So I promised a couple days (an hour) ago to explain why you don't want to stop at being a dog-brain, and I'm totally going to keep that promise, but first I'm going to invoke the Ziegarnik effect with an open loop to make you read some other important shit.
Okay, so you've taken the want into your bucket-brain and filled your bucket to develop Belief, and you've recognised the need so you fired up your beetle-brain and did a lot of stuff that didn't work to develop Awareness, and you found the desire which led you to your lizard-brain and you've pursued that to determine your Direction, and now you are beginning to build a plan which will take you into your dog-brain - and what do we always blame on the dog?!
Let's take some time to explicitly call out some of the connections in the stuff we've gone over so far, so you can develop that cohesive whole in your head about how this all fits together.
So the next part, of course, is Confirming suspicions. He said, confirming the title, which you suspected had something to do with the subject of the post. Which, again, you suspected would be about the C in NICER... and this has now been confirmed.
There's the simple way to do this and the complicated way. The complicated way is to climb inside your customers' heads via modeling and psychological analysis to figure out what they already suspect and say "that is totally true."
But there's an easier way.
So we've had that moment where you go from not being born a badass, to the belief that anyone can become a badass. That's the first major step, but we already know that.
And from this, we move on to the awareness stage. At first, people always come to this understanding - this belief - thinking they have to see a person being badass. They take that step into the lizard brain where they're looking around going "what is a badass, anyway?" and trying to see people who are badass. They think "I need to find a kind of badass that I can be."
So they look at badasses wherever they can, trying to find someone they can emulate - what the NLP boys call "modeling" - and become a badass. How they need to dress and act and behave.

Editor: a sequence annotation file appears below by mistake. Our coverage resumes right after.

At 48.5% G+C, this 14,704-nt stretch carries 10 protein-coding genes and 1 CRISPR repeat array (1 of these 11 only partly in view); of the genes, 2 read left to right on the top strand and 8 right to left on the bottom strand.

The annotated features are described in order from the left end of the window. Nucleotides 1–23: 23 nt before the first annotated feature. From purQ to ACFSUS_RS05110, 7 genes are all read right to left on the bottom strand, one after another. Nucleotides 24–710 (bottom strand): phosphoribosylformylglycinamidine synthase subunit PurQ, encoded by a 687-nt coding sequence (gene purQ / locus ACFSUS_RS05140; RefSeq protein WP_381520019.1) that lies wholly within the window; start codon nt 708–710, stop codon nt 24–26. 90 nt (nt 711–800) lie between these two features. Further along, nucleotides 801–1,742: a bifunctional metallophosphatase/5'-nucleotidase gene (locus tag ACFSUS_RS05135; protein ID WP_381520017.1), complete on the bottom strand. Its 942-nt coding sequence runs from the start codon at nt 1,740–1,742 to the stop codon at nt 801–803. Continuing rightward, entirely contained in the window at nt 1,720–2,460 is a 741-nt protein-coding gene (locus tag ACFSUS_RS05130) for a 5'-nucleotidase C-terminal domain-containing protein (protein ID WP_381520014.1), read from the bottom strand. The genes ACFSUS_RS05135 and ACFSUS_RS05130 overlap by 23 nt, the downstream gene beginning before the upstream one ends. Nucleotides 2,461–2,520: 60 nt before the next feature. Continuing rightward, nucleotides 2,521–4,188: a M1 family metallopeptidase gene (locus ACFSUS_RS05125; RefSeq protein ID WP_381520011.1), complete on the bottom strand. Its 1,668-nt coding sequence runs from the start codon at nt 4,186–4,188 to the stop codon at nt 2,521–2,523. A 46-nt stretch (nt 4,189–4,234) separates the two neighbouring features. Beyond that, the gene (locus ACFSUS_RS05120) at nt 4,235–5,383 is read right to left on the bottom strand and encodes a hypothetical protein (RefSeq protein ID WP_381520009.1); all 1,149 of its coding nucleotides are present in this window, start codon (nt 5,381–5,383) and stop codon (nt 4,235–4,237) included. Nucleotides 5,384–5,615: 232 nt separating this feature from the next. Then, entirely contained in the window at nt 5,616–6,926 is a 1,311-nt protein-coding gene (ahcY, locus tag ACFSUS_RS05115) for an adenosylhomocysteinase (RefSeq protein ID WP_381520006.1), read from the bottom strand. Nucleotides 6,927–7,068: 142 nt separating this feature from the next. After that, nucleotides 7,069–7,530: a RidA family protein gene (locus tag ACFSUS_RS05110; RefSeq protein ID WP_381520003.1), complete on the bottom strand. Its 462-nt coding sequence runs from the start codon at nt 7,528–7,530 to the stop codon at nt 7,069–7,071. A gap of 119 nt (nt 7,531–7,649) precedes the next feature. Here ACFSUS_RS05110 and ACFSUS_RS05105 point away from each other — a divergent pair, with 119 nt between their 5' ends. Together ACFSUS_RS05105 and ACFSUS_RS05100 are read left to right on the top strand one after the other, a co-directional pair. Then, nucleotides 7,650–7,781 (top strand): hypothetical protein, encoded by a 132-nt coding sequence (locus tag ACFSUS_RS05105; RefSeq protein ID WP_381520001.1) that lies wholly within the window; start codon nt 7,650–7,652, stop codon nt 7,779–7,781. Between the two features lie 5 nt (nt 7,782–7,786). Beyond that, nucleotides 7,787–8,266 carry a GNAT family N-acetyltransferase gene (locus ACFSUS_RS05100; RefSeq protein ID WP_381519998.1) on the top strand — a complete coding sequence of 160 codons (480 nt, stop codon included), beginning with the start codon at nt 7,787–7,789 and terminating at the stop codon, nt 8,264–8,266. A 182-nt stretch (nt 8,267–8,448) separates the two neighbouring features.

The thing we have to worry about now is getting from being very focused on what you are getting for you to being more focused on what you are offering the world.
Basically, imagine that you're making a movie. You can't just go "this is my movie about me." Something has to happen.
Now, you never take the focus away from you. This is your movie, Goddammit. You're the main character of your movie. But the thing is, nobody cares about you - unless they can see themselves in you.
In the classic 1980 movie Stir Crazy, Richard Pryor and Gene Wilder are framed for bank robbery and sent to prison. As they approach the cell, Pryor coaches Wilder to "get bad, or else you gonna get fucked" and by the time they reach the cell they're twitching and bouncing around like junkies.
"That's right... that's right, we bad," Pryor announces as they enter the cell. "Uh-huh, uh-huh, we bad. We don't want no shit, either."
"That's right," adds Wilder. "Darn right."
Well, he tried.
So we've got a belief - or a dream - and some awareness of how true that belief/dream is. It doesn't have to be a religious belief. It primarily needs to be something about how you, yes you, can be a badass. A real badass, not just a fake propped-up badass swaggering and brandishing your blade as you talk of bold battles and gold you have made.
Sorry, I've been playing Skyrim a lot lately and have "Ragnar the Red" stuck in my brain right now.
If you're still following along, you're probably sweating bullets and going "how the fuck am I supposed to have a blog and a list and a product in three weeks?!"
Well, you're not. Each of these things is a matter of one to three months. You can pull out the stops and git-'r-done in a month, or you can just kick back and relax and take a quarter of the year to put stuff out there, but if you spend an hour a day on each of these things you'll have something worth holding up and saying "I did this shit" in about sixty days.
This was the whole point of the now-discontinued System Sixty series. Sixty minutes for sixty days is enough to build something stable and reliable. But nobody wanted to promote that series, because... well, the excuses varied, but my translation was that nobody wants to sell things that actually work. I'll talk about that on Sunday, but today I want to talk about the overall thrust of this series.
A lot of people will tell you the one golden rule of business. Some people say it's "do unto others as you would have them do unto you." Some are less gracious, and say "do unto others as they have done unto you." Some are downright cynical, and say "do unto others before they do unto you." Sometimes we focus on exactly what to do; in Judaism, we turn the first one around, and say "that which is hurtful to you, do not do to your neighbour." My grandfather told me "never do anything you don't understand."
But the one I've found most useful is Don Lapre's "never do anything yourself that someone else will do for $5 an hour." This is also the core idea Tim Ferris hit on in The Four-Hour Work Week. Imagine my surprise when I discovered how the "scammer" Don Lapre taught me the same thing in one sentence ten years earlier.